Sacrifice. Life requires so much of it, especially when you are married, or otherwise partnered. Especially when you have children. Things don’t go smoothly unless you are willing to sacrifice something, be it something you wanted to do, or be, or have. And even if you are used to sacrifice, even if it’s been drilled in you from childhood and culturally because as women of color we are supposed to be long-suffering and give up everything for our men and our children, sometimes sacrificing sucks. Hard.
The second half of this year there are a lot of things that either my husband or I want to do. Combine that with things that we both want for the children, like swimming lessons and enrollment at an elite preschool, and you come up with an expensive docket. On a grad school budget. I’ve committed to one trip that’s a wedding for an old friend, and another that’s a wedding for a near and dear friend, but there are five others looming. One is a writing festival in Aspen that I’ve gotten a half scholarship to attend, but travel and lodging are not cheap. And it’s just for me – nothing in it for my husband or the kids. But the other five things are family things that aren’t especially important to me – weddings and reunions for friends of my husband, things that happen once in a lifetime. Things that you can’t just not go to when your husband, who never goes anywhere, who never spends money, really wants to go. And we can’t do it all.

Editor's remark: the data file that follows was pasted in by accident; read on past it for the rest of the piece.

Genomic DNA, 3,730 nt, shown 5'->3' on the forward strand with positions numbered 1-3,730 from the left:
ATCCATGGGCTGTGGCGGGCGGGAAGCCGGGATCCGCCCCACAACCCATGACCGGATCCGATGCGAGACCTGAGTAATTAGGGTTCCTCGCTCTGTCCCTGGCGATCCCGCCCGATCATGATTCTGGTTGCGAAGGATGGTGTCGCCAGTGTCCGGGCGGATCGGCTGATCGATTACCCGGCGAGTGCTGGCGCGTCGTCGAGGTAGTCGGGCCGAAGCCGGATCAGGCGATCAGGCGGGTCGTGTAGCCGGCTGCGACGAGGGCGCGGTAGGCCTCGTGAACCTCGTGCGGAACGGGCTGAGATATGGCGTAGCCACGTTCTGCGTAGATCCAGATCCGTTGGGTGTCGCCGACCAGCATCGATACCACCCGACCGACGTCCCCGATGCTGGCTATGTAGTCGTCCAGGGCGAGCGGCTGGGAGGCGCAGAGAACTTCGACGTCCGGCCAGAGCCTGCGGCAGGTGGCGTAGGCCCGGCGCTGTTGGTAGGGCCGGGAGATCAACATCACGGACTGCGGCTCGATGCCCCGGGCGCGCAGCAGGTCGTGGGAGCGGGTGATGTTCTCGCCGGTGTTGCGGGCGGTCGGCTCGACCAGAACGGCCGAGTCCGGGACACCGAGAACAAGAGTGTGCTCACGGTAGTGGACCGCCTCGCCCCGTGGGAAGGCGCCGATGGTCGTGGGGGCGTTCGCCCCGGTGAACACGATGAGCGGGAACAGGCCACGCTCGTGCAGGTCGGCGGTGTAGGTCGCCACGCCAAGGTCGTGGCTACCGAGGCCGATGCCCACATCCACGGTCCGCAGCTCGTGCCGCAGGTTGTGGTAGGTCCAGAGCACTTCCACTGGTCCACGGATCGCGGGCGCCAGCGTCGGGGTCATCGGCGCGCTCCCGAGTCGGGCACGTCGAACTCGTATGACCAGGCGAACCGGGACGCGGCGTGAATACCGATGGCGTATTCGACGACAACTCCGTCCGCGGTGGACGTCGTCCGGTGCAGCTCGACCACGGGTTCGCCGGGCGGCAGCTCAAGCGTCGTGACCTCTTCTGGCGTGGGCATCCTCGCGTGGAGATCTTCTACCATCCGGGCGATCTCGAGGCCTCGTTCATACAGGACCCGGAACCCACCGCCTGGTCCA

But I want to go to Aspen.
I want to go like temper tantrum want to go. I want to shout and yell and lay on the floor and pound my fists and kick and scream until I’m hoarse. I want to wear everyone out so the universe finds a way to revolve itself around me to make what I want to do possible. I want the universe to just figure it out so money grows on trees, people get things based simply on how much they want them, most importantly I don’t have to sacrifice what I want. I want the universe to figure it out because sometimes I feel like I’ve gotten a raw deal and any bit of sunshine and happiness shouldn’t be denied to me when I can capture it just because I can’t afford it. It’s not fair.
But of course things don’t work that way. As one of my fellow law student colleagues said to me callously one day, life isn’t fair. Deal. I’ll have to take a big girl pill and suck it up and spread what little we have around and get a little bit of what I want so they, the people I love and want to see happy, can get what what they want, what they need. In the end, in lieu of a miracle, four days in Aspen will pale in comparison to seeing the joy on my husband’s face at seeing his friends married or celebrating his ten-year reunion, or knowing my children are being stimulated in a school to reach their highest potential, or are learning an essential skill like swimming that I still don’t have.
Everyone sacrifices something, sometime, for someone. They’ve sacrificed a lot for me to be here, doing this. I have expensive taste, but they – my husband, my children, my friends – are my finer things in life.